• (If they won’t give you a new ballot, tell their supervisor or call 866-OUR-VOTE for help. You have the right to start over with a new ballot if you make a mistake. *So long as you have not put it in the ballot box yet*. Once you’ve put it in the ballot box, you can’t take it back.) 
  • (If you’re using voting machines and aren’t sure how to start over, ask the polling officials for help. They are required to help you. (But make sure that you don’t press the Vote button or pull a final lever before you fix your ballot! Once you press Vote or pull the voting lever, your vote is final and you can’t undo it.)
  • Step five: Fill out your new ballot the way you want to fill it out. 
  • Step six: Cast your real ballot that you have just filled out. (Put it in the ballot box, pull the lever, or push the Vote button).

Tl;dr If abusers are trying to coerce your vote by making you take a ballot selfie, you can take the selfie and still vote the way you want to. Scroll up for step by step instructions.

7

At university I learnt how proper preparation and rehearsal can make doing presentations a lot easier, they don’t need to be a big deal! I just wish my teenage self knew this…I can’t tell you how many projects I did last minute because I was nervous and didn’t want to think about presenting.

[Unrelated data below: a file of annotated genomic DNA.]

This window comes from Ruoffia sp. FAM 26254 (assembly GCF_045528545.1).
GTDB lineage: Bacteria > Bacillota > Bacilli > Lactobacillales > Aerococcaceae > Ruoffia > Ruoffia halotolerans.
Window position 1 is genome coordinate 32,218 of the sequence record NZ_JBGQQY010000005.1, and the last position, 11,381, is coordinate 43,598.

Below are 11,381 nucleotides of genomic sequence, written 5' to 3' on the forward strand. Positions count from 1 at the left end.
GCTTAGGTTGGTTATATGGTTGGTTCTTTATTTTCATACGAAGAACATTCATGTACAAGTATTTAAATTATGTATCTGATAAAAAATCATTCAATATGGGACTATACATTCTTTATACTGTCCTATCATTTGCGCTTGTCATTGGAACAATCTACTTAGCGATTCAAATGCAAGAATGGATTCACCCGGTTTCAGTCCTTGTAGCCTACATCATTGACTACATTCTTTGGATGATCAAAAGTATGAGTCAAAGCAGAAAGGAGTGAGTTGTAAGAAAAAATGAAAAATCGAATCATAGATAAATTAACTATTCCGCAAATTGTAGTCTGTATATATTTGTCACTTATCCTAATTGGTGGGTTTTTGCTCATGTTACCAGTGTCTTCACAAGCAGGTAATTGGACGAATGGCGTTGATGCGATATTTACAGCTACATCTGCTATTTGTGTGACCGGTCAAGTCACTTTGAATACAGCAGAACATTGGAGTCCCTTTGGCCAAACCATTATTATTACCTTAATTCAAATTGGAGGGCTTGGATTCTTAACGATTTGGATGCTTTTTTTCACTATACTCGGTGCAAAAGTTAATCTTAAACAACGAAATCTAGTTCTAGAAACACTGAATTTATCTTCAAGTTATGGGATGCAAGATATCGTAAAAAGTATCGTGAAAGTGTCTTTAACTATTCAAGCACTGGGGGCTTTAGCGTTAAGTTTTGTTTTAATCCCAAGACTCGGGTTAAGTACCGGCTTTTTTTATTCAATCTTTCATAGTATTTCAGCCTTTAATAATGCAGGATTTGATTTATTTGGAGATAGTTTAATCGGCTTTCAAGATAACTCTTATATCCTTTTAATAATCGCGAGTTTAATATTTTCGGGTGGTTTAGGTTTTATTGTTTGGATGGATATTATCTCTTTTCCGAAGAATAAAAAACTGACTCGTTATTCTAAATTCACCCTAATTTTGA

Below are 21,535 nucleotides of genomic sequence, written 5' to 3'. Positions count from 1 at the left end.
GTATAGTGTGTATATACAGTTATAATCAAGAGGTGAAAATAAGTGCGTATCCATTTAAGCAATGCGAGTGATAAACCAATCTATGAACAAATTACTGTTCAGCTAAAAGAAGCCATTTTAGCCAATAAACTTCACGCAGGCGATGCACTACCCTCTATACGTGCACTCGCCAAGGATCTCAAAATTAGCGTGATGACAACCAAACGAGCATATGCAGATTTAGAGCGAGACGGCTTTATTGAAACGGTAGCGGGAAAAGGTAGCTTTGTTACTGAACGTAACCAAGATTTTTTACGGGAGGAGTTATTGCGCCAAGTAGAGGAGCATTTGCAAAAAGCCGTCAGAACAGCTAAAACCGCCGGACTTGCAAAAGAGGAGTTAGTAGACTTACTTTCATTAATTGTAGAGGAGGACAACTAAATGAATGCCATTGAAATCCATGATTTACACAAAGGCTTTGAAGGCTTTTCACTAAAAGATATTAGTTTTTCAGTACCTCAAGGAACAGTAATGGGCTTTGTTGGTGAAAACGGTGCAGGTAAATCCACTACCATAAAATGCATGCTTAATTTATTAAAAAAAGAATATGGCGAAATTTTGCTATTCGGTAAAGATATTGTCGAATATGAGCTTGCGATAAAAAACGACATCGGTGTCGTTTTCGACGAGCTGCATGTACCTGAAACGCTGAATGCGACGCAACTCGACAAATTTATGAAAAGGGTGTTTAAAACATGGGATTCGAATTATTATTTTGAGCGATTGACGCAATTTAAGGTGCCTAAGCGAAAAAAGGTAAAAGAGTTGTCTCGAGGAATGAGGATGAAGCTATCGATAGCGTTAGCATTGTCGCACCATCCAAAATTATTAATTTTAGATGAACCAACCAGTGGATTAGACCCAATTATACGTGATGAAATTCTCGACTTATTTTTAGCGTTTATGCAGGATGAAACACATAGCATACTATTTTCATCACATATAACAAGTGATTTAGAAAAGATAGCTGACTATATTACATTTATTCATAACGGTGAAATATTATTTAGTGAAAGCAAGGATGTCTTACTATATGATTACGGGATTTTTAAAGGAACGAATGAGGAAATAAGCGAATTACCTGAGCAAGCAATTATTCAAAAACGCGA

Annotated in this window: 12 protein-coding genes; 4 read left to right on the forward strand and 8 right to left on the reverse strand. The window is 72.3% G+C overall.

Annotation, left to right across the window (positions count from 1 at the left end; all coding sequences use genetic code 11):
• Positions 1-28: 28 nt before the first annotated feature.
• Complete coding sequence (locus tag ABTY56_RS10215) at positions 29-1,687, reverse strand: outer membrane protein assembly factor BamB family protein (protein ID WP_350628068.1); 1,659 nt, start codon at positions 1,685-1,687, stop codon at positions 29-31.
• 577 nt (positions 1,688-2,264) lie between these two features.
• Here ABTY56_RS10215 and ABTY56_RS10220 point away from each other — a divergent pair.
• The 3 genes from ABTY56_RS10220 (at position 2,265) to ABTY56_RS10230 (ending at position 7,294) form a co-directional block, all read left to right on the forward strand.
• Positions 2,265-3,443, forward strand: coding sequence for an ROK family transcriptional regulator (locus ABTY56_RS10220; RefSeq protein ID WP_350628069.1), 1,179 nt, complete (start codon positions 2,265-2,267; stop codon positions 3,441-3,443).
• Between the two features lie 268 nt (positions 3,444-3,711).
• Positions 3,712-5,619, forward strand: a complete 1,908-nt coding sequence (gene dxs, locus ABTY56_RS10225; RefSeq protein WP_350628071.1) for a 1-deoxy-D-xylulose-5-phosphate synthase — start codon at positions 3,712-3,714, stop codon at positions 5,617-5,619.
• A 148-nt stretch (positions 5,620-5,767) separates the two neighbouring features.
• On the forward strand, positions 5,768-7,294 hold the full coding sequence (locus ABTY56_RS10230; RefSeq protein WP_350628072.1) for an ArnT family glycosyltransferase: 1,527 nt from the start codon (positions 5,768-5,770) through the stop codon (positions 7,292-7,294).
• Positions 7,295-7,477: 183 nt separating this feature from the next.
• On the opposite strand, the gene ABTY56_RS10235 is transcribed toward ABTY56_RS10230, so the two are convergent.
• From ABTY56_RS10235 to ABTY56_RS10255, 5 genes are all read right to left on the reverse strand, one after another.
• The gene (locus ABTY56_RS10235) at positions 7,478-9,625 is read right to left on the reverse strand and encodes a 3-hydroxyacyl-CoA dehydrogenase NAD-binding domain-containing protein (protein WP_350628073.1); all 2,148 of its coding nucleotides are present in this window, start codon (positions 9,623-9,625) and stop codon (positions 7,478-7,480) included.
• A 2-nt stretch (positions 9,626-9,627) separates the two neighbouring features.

Over sharing

That undiagnosed autistic feeling when you’re like info dumping to a distant acquaintance like a coworker or something. And it’s sometimes (most times) it’s something about your life or yourself.
And you’re like mid-statement but you start to realize you’re doing it again
And you see their interest waning
Or they look like they’d rather be anywhere else
Or they give you that patient smile-and-nod combo that doesn’t reach their eyes
Cuz their eyes are telling a completely different story about how they think you’re not right in the head and how much longer do they have to listen to you prattle on???
But you can’t stop talking until the statement/complete thought is finished
And then there’s that awkward silence and you just want the earth to swallow you whole.